## Import the txt file in Processing

The first thing we need to write in this processing sketch is about importing the PeasyCam library:

import peasy.*;

Now we declare a PeasyCam object.

After the coordinates of the txt file are imported. We will put these points in a global PVector array. We will now define this Global PVector array and give the array a length of 100 for now:

PVector GHpoints[] = new PVector;

PeasyCam cam;

In the setup we first define the screen size, then initialize the PeasyCam object then set the minimum and maximum clipping distance of the camera.

void setup() {

size(600,600,P3D);

cam = new PeasyCam(this, 100);

cam.setMinimumDistance(5);

cam.setMaximumDistance(20);

smooth();

}

In the draw we define a import_GH() function and a function we name spiderWeb()

void draw(){

Make a white background:

background(255);

Call the import_GH function:

import_GH();

Call the spiderWeb function:

spiderWeb();

End with a curly bracket.

}

We will now continue with the import_GH function. Start with:

void import_GH(){

First we load the txt data and then turn this loaded data in a local String array.

String GH_PT[] = loadStrings("GH_PT.txt");

We make a for loop for generating all the points from the String GH_PT[] array:

for (int x = GH_PT.length-1; x >= 0; x--){

We split the lines like 9.492078 0.673603 1.99918 in a little array with the split function and transform the string data in a local float array named point:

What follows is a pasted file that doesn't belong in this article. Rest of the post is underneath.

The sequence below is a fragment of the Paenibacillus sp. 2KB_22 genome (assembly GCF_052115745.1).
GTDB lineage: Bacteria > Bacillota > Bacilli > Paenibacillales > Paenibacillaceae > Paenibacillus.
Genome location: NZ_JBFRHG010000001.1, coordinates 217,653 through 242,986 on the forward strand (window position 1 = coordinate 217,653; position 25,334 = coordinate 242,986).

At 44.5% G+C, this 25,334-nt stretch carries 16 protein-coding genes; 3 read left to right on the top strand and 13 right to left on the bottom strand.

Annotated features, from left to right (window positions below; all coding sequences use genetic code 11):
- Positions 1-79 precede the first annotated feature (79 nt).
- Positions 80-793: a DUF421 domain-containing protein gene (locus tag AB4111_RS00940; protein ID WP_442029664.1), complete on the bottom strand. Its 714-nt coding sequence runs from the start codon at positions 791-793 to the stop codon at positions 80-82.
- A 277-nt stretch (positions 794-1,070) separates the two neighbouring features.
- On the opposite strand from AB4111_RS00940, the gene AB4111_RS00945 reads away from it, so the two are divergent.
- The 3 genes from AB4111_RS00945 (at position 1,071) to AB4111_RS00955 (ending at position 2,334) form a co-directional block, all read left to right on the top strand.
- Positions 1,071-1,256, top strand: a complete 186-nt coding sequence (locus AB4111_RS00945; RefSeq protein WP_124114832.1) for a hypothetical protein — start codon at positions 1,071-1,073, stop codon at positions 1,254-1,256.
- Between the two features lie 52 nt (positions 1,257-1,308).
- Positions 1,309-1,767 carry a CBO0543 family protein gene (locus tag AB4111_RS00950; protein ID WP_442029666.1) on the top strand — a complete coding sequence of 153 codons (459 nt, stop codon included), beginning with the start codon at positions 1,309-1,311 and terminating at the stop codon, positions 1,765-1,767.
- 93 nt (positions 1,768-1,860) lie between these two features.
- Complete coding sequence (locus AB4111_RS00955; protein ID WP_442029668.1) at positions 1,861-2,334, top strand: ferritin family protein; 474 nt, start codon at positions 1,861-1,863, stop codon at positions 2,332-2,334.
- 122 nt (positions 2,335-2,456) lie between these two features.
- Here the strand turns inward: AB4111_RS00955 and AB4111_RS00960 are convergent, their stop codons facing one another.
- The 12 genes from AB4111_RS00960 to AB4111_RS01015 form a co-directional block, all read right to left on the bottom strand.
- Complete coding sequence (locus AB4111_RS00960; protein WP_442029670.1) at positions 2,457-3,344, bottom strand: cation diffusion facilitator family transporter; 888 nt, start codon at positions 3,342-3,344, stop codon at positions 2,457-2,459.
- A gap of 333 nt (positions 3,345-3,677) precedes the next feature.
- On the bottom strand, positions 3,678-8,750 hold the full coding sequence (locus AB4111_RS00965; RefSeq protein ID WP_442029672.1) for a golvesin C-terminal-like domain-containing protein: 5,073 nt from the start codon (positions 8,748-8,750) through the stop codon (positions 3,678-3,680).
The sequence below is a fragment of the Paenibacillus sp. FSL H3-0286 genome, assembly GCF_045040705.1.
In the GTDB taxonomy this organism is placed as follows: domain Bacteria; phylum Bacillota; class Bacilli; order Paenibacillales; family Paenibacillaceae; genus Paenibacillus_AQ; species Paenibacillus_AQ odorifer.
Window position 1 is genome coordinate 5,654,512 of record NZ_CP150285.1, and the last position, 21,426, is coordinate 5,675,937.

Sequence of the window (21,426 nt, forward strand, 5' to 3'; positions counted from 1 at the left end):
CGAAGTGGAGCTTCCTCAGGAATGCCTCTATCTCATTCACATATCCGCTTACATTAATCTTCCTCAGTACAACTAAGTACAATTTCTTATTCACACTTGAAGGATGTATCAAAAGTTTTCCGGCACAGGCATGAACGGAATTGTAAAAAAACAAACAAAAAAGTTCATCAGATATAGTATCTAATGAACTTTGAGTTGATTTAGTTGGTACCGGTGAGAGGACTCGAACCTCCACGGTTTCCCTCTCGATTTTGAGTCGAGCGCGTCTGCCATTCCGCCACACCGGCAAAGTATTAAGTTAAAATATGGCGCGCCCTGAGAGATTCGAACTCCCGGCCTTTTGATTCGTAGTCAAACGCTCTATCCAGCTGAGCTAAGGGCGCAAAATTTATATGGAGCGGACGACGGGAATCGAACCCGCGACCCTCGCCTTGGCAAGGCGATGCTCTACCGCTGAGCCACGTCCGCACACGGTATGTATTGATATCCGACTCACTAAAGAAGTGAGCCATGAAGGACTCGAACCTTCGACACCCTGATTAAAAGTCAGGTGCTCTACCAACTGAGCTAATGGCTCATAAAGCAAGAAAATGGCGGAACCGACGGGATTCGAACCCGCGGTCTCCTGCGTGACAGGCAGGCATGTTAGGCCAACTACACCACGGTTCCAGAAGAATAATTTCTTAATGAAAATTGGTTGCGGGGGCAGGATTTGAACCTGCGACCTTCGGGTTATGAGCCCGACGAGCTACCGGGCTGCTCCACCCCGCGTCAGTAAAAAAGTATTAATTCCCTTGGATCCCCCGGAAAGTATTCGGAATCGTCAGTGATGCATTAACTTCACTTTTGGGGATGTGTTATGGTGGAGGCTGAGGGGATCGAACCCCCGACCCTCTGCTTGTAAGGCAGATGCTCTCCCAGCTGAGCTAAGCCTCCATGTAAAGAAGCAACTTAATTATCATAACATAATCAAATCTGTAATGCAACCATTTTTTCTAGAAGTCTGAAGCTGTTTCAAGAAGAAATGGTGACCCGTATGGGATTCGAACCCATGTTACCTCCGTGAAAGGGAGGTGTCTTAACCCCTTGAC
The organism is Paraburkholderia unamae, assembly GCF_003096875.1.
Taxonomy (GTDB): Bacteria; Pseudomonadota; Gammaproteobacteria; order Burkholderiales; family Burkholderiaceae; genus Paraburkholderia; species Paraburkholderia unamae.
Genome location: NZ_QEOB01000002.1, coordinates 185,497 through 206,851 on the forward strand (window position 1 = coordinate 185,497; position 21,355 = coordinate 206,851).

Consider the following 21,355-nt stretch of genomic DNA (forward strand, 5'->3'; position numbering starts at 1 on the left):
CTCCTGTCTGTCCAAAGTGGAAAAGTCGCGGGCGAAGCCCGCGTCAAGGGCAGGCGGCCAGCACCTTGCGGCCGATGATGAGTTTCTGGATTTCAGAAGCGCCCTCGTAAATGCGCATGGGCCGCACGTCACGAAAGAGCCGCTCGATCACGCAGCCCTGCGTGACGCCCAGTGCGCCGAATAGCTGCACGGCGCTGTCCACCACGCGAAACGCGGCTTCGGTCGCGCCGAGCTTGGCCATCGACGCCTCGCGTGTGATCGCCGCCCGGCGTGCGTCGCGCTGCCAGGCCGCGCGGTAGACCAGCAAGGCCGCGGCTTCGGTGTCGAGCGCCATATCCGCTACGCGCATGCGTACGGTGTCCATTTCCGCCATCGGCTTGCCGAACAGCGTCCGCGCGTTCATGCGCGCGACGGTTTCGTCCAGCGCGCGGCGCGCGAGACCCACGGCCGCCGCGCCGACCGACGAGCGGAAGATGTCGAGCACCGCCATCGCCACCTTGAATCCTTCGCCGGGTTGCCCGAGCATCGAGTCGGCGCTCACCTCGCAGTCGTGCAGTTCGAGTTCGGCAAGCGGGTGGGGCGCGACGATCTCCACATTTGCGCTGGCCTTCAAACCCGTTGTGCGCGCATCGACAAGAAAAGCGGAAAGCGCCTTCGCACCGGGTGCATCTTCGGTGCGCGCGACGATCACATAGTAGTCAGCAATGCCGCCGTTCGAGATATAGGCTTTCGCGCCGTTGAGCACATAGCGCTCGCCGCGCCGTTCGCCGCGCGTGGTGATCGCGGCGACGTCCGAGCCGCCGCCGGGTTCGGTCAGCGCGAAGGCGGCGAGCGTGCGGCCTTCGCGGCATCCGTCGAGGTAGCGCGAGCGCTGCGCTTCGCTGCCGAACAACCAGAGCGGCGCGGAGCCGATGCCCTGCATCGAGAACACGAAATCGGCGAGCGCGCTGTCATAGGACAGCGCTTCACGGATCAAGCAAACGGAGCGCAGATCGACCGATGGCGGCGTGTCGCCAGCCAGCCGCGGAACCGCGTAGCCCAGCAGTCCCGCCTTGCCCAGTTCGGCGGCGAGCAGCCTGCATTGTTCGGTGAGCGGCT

float point[] = float(split(GH_PT[x], ' '));

We define a temporal local PVector named Temp_PT

PVector Temp_PT = new PVector(point, point, point);

We add the Temp_PT to the global array named PVector GHpoints[]

GHpoints[x] = Temp_PT;

End the function with two curly brackets.

}}

The text file is now loaded. Important fact is that the length of the array is now set to 100. If you increase the amount of points in grasshopper higher then 100 you have to adjust the script.

## Making a spiderWeb

Now it's time to start doing something with this imported data. We will use a simple loop function that will draw lines between points with a certain variable.

We start by writing:

spiderWeb(){

Make a loop with the length same as the amount of points in

for (int i=0; i<GHpoints.length-1; i++){for (int b=0; b<GHpoints.length-1; b++){

if( jumpersB[i] != null){if( jumpersB[b] != null){

PVector locA = jumpersB[i]; PVector locB = jumpersB[b];

float distance = PVector.dist(locA, locB);

if ((distance > 0) && (distance < 3)) {

stroke(100, 110);

strokeWeight(1);

line(locA.x, locA.y, locA.z, locB.x, locB.y, locB.z);

End the function with six curly brackets.

}}}}}}

Press play in processing.

The result should look like the image at the right.

## Exercise.

A little assignment if you think you understand the logic of the tutorial. Try to import a context of points like the image at the right.